2 men charged in Las Vegas with biodiesel RIN fraud scheme
Two men have been indicted by a federal grand jury in Las Vegas for offenses involving the federal renewable fuel program that allegedly netted them more than $37 million, announced the Justice Department’s Environment and Natural Resources Division, Criminal Division, and the U.S. Attorney’s Office for the District of Nevada. The 57-count indictment against James Jariv, 63, of Las Vegas, and Nathan Stoliar, 64, of Australia, includes allegations of conspiracy, wire fraud, false statements under the Clean Air Act, obstruction of justice and conspiracy to engage in money laundering.
The indictment was unsealed late Wednesday following Jariv’s initial appearance in federal court in Las Vegas, which followed his arrest on Tuesday. Stoliar resides in Australia.
The Energy Independence and Security Act of 2007 created a number of federally funded programs that provided monetary incentives for the production of biodiesel and to encourage biodiesel use in the United States. Biodiesel producers and importers could generate and attach credits known as “renewable identification numbers” or RINs to biodiesel they produced or imported. Because certain companies need RINs to comply with regulatory obligations, RINs have significant market value. In addition, in order to create an incentive for biodiesel in the United States to be used in the United States, anyone who exports biodiesel is required to obtain these valuable RINs and provide them to EPA. The market price charged for exported biodiesel therefore includes the value an exporter is required to later spend to acquire these RINs.
The indictment alleges that beginning around June of 2009, the two defendants, James Jariv and Nathan Stoliar, operated and controlled a company—City Farm Biofuel in Vancouver, British Columbia, Canada—that held itself out as a producer of biodiesel from feedstocks such as animal fat and vegetable oils. Jariv also operated and controlled a company based in Las Vegas called Global E Marketing. The government alleges that these defendants claimed to produce biodiesel at the City Farm facility, claimed to import and sell biodiesel to Global E Marketing, and then generated and sold RINs based upon this claimed production, sale and importation. In reality, little to no biodiesel produced at City Farm was ever imported and sold to Global E Marketing as claimed. The indictment alleges that the defendants’ scheme allowed them to generate approximately $7 million in RINs that were fraudulent, which were then sold to companies that needed to obtain them.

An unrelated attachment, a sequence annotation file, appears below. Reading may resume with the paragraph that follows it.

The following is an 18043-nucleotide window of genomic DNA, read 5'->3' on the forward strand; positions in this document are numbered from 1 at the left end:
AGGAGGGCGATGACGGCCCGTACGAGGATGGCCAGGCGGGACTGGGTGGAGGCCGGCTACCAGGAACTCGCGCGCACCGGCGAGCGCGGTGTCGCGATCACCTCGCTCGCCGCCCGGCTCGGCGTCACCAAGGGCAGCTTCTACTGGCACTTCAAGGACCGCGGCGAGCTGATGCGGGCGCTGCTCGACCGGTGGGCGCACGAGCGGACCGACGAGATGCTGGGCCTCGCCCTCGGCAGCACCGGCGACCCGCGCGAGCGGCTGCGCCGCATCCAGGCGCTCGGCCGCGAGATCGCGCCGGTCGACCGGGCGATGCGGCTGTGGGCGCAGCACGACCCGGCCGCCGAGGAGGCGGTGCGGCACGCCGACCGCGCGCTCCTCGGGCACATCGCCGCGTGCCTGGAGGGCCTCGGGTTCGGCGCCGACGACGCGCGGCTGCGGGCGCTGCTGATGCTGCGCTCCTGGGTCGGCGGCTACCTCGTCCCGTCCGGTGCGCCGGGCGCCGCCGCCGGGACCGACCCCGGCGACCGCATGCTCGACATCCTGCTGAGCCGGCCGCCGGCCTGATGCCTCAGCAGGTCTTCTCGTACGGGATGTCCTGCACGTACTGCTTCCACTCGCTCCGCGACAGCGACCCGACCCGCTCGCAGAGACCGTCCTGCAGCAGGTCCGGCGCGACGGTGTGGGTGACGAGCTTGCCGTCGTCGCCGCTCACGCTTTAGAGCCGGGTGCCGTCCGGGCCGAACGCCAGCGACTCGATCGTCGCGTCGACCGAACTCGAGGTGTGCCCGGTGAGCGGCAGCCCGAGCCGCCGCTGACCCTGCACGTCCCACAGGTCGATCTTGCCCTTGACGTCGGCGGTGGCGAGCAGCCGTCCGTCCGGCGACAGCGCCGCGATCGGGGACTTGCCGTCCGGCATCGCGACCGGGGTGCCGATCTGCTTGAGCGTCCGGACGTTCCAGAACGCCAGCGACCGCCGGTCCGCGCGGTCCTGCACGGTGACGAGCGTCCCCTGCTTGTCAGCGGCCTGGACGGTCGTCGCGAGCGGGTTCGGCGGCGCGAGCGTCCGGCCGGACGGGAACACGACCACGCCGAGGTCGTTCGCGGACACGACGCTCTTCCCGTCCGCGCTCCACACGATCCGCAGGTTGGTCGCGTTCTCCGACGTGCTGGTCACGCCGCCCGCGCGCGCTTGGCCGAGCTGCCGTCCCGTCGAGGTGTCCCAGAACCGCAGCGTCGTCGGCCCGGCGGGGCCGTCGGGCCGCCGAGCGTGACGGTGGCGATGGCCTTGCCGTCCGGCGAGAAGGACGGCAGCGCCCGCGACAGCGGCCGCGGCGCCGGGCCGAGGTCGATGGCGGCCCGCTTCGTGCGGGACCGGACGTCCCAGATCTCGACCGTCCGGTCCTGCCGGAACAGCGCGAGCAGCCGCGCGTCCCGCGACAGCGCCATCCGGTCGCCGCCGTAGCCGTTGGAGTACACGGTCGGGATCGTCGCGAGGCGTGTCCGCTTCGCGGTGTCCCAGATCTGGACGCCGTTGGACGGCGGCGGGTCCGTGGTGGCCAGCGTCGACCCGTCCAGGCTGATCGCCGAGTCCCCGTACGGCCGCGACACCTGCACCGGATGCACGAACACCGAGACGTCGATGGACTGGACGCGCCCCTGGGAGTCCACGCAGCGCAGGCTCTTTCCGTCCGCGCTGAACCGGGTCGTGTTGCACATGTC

The indictment also alleges that, beginning around the same time period and continuing through Dec. 31, 2013, the defendants, using their company MJ Biodfuels, bought more than 23 million gallons of RIN-less biodiesel that had been blended with small amounts of petroleum diesel, known as B99, from companies in the United States. The defendants sold some of this biodiesel to purchasers in the United States, claiming it was pure biodiesel, known as B100, produced at the City Farm facility and imported into the United States. By claiming this biodiesel was B100 and not RIN-less B99, the defendants were able to claim the fuel was eligible to be used to generate credits and incentives, and were able to sell the fuel for significantly more than they otherwise would have been able. The defendants also exported the RIN-less B99 they bought in the United States to Canada. The defendants then sold the biodiesel in Canada, and conspired not to acquire and provide RINs for these exports to the United States as they were required to do, but instead to keep the money they received from the sales for themselves. The indictment alleges that, in doing so, the defendants failed to give to the United States RINs worth in excess of $30 million, keeping this money for themselves instead.
The indictment alleges that the defendants created false records and made false statements to conceal their fraudulent claims of biodiesel production, importation, sale and fraudulent RIN generation. Finally, the indictment alleges that the defendants engaged in a conspiracy to launder the proceeds of their crimes, utilizing foreign banking institutions and complex financial transactions to conceal the illegal nature of the funds they received, and to attempt to protect these funds from government enforcement. Today the United States also seized and restrained the assets contained in a number bank accounts utilized by the defendants, as well as several pieces of real and personal property in Las Vegas.
An indictment is only a charge and is not evidence of guilt. All defendants are presumed innocent and are entitled to a fair trial at which the government must prove guilt beyond a reasonable doubt.
The collaborative investigation that led to today’s arrest and seizures was the result of work by the EPA’s Criminal Investigation Division and the FBI, with assistance from the United States Secret Service and the Department of Homeland Security.
The case is being prosecuted by Senior Trial Attorney Wayne D. Hettenbach of the Environmental Crimes Section of the Justice Department’s Environment and Natural Resources Division, Assistant U.S. Attorneys Crane M. Pomerantz and Daniel D. Hollingsworth of the U.S. Attorney’s Office in Nevada, and Trial Attorney Darrin L. McCullough of the Justice Department’s Criminal Division, Asset Forfeiture and Money Laundering Section, with the assistance of the Justice Department’s Office of International Affairs.